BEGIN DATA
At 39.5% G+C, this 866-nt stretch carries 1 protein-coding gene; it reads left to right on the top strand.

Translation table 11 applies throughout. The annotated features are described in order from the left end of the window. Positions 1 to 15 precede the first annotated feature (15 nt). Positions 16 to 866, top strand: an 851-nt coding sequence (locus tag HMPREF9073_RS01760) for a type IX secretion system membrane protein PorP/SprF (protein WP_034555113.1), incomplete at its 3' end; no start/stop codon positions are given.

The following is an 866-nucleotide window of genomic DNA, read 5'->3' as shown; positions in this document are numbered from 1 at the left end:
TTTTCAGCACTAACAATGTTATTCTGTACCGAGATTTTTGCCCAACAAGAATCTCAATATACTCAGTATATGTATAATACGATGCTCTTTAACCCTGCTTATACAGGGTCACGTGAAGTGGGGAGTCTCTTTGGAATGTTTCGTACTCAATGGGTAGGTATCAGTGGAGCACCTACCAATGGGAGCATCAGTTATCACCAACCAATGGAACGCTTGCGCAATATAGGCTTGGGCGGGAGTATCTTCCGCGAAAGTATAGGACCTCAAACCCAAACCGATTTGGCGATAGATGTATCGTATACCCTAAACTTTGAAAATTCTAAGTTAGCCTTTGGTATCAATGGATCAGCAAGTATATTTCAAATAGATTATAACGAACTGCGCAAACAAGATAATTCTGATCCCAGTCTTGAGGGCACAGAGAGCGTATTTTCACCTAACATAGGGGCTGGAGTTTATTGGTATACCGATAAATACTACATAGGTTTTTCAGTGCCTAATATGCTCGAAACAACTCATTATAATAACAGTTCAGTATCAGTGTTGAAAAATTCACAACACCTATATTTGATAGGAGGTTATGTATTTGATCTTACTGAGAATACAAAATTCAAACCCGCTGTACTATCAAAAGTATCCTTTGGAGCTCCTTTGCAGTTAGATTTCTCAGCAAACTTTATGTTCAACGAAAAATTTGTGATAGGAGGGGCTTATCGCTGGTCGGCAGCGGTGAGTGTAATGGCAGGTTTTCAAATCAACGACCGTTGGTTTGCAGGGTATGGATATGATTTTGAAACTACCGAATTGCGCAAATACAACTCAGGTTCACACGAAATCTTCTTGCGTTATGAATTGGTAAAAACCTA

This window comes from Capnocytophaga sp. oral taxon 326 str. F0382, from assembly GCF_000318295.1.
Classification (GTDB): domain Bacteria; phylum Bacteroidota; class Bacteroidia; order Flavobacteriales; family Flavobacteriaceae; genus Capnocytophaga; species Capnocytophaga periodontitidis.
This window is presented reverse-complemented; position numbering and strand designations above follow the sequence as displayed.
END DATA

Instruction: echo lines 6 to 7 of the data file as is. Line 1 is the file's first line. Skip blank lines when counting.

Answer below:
Classification (GTDB): domain Bacteria; phylum Bacteroidota; class Bacteroidia; order Flavobacteriales; family Flavobacteriaceae; genus Capnocytophaga; species Capnocytophaga periodontitidis.
This window is presented reverse-complemented; position numbering and strand designations above follow the sequence as displayed.